I’ve been slow in updating due to life stuff, but here’s what’s new since the last one.
NecronomiCon 2017: I’ll be volunteering at the convention and I’m also honored to have been included as a panelist on a discussion called “THE DREADED SURREAL: Landscapes in Weird Fiction”. I’ll be joining Craig Gidney, Mike Griffin, Eric Schaller, Farah R. Smith, Jeffrey Thomas for this panel. More info on this and the convention’s core programming can be found here.
I’m also delighted to have been invited to conduct an interview with Stephen Graham Jones, one of the guests of honor at the convention, which will be included in the souvenir book. This is easily the lengthiest and most in-depth interview I’ve worked on, and I think it’ll make for a great read. Stephen had some fascinating things to discuss and really challenged me to develop my own skills as an interviewer. The program book will be sold at the convention, but there may be copies available afterward through Lovecraft Arts & Sciences.
Thinking Horror, Vol. 2: Release date is estimated as late summer or early fall 2017. It will contain an essay from me alongside many other pieces that look like they’ll be well worth a read. Can’t wait to see it!
Also slated for July, I’ll have another interview up that I enjoyed quite a lot with an author I’ve become a fan of in the past couple of years. More on that later, want to keep it a secret for now. I think one of the best things about doing so many interviews in the last couple years is that it forces me to think about writing in a different way by trying to focus my attention on how others work, and that always prompts me to think more critically about my own creative processes. I’ve learned things from every single person I’ve had the privilege of putting questions to, so if that’s you: thanks!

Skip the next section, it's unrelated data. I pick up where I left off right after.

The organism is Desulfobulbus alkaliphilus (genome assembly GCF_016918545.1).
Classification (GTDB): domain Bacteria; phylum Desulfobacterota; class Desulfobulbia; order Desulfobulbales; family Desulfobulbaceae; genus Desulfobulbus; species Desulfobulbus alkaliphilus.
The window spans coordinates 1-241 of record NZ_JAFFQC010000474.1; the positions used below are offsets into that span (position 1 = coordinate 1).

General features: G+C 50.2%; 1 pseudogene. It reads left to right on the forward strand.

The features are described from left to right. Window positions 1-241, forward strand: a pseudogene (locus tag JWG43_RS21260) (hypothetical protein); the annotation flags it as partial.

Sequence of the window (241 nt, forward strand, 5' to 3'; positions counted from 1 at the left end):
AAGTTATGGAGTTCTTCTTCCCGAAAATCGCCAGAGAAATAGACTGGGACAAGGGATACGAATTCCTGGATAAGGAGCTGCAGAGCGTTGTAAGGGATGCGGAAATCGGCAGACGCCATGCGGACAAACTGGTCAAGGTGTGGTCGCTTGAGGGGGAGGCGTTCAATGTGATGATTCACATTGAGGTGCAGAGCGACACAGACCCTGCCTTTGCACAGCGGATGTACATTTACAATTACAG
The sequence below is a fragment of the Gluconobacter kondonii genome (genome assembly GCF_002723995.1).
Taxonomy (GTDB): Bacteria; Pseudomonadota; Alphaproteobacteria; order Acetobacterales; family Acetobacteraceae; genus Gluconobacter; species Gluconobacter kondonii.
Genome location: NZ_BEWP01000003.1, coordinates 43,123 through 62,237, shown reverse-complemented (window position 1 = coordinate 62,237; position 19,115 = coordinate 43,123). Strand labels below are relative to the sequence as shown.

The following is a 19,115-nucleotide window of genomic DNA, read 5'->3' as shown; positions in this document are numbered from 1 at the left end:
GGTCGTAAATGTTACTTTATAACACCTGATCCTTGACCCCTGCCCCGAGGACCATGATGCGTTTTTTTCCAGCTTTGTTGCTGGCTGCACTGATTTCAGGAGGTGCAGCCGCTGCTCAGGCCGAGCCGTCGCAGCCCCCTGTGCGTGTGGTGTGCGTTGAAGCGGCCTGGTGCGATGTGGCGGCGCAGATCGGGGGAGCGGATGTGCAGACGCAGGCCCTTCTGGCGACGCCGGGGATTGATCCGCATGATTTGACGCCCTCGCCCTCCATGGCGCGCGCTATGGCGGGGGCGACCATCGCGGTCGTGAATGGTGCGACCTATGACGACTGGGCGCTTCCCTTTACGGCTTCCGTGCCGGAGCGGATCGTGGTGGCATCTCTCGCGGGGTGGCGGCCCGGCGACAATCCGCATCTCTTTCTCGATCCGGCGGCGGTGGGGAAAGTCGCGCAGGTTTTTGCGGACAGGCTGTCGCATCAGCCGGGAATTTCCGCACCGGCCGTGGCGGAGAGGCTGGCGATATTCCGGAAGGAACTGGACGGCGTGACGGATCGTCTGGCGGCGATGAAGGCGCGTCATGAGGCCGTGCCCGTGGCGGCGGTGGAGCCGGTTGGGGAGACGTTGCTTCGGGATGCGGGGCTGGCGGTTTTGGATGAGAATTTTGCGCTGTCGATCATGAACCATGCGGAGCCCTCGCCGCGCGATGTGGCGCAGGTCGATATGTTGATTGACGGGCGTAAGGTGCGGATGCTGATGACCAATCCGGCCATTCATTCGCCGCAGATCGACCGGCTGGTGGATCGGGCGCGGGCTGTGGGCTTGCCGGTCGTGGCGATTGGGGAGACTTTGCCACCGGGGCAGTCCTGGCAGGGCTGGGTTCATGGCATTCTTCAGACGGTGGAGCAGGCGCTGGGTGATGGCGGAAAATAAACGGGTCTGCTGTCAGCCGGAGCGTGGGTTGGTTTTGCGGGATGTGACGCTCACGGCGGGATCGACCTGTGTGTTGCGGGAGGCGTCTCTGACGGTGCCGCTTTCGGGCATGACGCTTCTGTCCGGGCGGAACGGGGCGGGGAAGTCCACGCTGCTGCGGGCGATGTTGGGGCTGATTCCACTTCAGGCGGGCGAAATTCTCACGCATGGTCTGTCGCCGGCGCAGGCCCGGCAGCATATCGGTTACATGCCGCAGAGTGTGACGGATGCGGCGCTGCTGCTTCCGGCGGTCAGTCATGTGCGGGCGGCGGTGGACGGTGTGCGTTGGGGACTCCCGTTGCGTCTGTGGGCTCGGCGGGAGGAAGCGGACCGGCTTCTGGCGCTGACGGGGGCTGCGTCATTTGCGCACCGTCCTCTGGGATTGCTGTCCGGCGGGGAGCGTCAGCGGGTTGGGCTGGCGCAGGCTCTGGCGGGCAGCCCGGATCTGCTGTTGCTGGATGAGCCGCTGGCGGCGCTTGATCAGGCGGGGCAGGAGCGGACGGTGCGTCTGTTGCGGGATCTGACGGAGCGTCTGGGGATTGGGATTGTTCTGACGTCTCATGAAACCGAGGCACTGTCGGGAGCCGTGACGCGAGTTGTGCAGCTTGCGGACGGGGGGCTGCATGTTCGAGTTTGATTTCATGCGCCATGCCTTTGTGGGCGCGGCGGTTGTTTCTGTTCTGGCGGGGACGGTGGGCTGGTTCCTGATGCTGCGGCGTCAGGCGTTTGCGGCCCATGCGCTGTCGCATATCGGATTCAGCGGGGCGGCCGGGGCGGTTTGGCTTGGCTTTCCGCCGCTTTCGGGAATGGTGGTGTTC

You can follow me on twitter @ascannerburkely for stuff that’s about 75/25% politics/literature, because apparently I needed more outlets to vent in brief.
I realized recently that almost all of my reading for the past year has been for projects I was working on, so I decided I need a bit of a break for a couple of months until after the convention to see if I can do some reading strictly for pleasure and maybe feel like I have bandwidth to work on some fiction. I expect I’ll resume nonfiction endeavors after NecronomiCon. That said, the first thing I picked up was Shadows and Tall Trees Volume 7, which has been excellent. WFR has reprinted one of my favorite pieces from the anthology, “The Voice of the People” by Alison Moore, which I found to be elegantly simple in a good way, well executed, and quite relevant to our present moment. I was also really floored by the Conrad Williams story, ‘The Closure,” and can’t wait to read his upcoming collection from Undertow.
Alongside that I’m reading “Palladium at Night” by Christopher Slatsky, which I have no doubt I’ll enjoy as much as his collection, Alectryomancer and Other Weird Tales. In the world of nonfiction, I’ll soon be reading Mark Fisher’s The Weird and the Eerie, which looks right up my alley. I don’t always get around to reviews, but if you want to follow what I’m reading you can hit me up on GoodReads. I also saw a recent review of Nightscript Volume 1 that I was flattered to see call out my story as a favorite.